I signed off with one of my recent Daily Dirtnap newsletters by saying “earnings don’t matter.”
What? Earnings don’t matter? How can this be? With all the focus that the financial news networks and the newspapers place on earnings, you’re telling me they don’t matter?
That’s right—they don’t matter.
As usual, it is sentiment that matters. Everyone was freaking out about this earnings season, calculating out some earnings per share for the S&P 500, putting a multiple on it, and saying that we had 20% more downside. Expectations for earnings were very low, it was not hard to beat those expectations, and stocks went higher. Stocks went higher on bad earnings. If you had advance knowledge of the earnings—if you knew what the earnings would be ahead of time and traded on it, you’d be broke. You’d have thought that stocks would be 10% lower. And wrong, as usual.
It pains me to see this. It pains me to see people spend their entire lives manipulating numbers in a spreadsheet, thinking it’s going to give them some insight into what the stock market will do. Imagine spending 30 years of your life doing this and then realizing that it was a huge waste of time. The entire sell-side analyst community on Wall Street is a huge waste of time. OK, I take that back—they serve an important function, but predicting where stocks are going to go is not one of them. They are intermediaries more than anything.
The CFA is a huge waste of time, but my shtick on that is getting kind of tired.
Earnings don’t matter. Fundamental analysis does not matter. What matters is how people feel about a stock. Was fundamental analysis a help in predicting that Tesla would go up 10,000%? Based on the numbers alone, that should not have happened. But Tesla became an affinity stock or a meme stock, or whatever you want to call it, and human emotion took over. People keep waiting for it to return to fair value, whatever that means. Maybe it will; maybe it won’t. Don’t buy any green bananas.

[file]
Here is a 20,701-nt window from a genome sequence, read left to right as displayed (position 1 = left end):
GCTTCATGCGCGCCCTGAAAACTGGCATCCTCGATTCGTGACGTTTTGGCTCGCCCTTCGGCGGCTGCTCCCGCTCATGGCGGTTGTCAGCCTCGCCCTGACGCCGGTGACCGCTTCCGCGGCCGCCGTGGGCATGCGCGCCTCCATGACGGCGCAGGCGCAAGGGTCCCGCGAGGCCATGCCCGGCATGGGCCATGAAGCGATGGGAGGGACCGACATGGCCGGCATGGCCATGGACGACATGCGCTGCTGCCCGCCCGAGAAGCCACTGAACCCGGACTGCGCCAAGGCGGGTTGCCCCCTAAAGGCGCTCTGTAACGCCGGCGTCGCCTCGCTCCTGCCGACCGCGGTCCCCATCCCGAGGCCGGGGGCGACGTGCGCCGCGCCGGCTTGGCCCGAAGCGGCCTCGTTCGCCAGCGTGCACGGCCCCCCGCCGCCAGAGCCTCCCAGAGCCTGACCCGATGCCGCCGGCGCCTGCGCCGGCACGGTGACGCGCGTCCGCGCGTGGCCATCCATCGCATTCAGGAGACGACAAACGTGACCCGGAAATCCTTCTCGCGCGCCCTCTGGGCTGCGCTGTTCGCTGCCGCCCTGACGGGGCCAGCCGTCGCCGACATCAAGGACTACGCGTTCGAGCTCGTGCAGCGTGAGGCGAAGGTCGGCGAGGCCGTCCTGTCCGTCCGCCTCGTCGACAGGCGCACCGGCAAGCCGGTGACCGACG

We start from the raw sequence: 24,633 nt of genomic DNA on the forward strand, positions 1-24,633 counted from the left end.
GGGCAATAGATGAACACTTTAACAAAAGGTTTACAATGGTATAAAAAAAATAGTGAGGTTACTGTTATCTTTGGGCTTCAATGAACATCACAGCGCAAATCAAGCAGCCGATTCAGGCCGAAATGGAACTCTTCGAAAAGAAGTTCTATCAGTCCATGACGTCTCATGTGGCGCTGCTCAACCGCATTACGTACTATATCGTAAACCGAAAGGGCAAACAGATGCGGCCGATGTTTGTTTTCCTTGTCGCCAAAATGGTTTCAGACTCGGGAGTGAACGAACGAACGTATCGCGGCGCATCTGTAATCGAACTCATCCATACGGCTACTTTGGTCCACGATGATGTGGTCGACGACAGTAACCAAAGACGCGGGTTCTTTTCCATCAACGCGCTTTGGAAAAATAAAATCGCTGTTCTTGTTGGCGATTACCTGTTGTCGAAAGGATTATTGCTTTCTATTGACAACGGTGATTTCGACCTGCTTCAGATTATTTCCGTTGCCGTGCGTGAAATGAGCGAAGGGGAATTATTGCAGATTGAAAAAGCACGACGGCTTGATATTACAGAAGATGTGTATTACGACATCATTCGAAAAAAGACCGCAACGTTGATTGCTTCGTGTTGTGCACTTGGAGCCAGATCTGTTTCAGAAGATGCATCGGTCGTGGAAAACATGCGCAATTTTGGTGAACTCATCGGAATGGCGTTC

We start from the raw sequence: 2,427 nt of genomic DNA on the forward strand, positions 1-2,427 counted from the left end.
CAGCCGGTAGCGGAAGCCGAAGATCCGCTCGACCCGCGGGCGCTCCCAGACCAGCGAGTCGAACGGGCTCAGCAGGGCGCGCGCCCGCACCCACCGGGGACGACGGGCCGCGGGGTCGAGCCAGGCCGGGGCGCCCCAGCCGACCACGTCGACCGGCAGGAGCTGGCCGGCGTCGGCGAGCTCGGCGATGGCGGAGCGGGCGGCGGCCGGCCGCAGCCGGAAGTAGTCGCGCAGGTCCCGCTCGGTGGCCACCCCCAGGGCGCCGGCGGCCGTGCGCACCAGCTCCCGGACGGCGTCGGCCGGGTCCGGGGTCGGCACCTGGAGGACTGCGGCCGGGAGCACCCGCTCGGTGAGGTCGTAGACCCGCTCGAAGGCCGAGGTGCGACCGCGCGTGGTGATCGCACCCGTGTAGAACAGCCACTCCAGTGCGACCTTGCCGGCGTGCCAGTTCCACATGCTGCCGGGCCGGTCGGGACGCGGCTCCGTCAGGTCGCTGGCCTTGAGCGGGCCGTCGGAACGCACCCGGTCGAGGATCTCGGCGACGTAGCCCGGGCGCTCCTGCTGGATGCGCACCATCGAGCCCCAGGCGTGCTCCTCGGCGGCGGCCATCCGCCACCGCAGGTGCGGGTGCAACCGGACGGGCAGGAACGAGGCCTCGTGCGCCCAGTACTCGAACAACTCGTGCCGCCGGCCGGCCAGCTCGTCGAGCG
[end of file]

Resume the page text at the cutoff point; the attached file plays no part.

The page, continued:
I’ve written a couple of 10th Man newsletters about sentiment trading before, including one from pretty recently. I wonder if people get tired of hearing about it. I never get tired of talking about it. It is the key to investing. It is the key to life.
I’ll tell you a little secret of mine. Natural disasters don’t scare me. I live in a hurricane zone—we actually just got the sloppy seconds of Hurricane Ian a few weeks ago—a direct hit on my house in South Carolina. Didn’t break a sweat. I’m not afraid of earthquakes, tornadoes, or anything else.
You know what I am afraid of? Mobs. Large groups of people acting irrationally.
During the George Floyd protests of 2020, I freaked out. I installed a security system in my house. I bought a bunch of weapons. I even kept a thing of pepper spray near the front door in case I needed to spray anybody who was trying to break into my house.
This wasn’t a political statement. In fact, as a libertarian, the treatment of suspects by police, especially minorities, had been a pet issue of mine for a while, but I was afraid of mobs. I live pretty far from Myrtle Beach, and the chance of some angry mob marching down my street was next to nothing, but I freaked out nonetheless. Part of this is because of my experience in markets and watching what large groups of people acting irrationally can do.
Much of the financial education of the last 10 years has focused on making investors more rational. That is the wrong approach. Human beings will never be rational. The goal is not to be rational; the goal is to profit off the irrationality of others. People are smart; large groups of people are stupid. This creates opportunities. Lots and lots of opportunities.
What Are the Opportunities?
Economist Nouriel Roubini was tweeting unironically the other day about World War III. He thinks it is “likely.” And a lot of people share that opinion.
Guys. It’s not going to happen. Not only is it not going to happen, just the fact that you are saying that is a big sentiment indicator. I’ve been saying this for a while—sentiment today is worse than it was during the financial crisis. Much worse. This isn’t just about the housing market imploding—people actually think that the world is going to come to an end.
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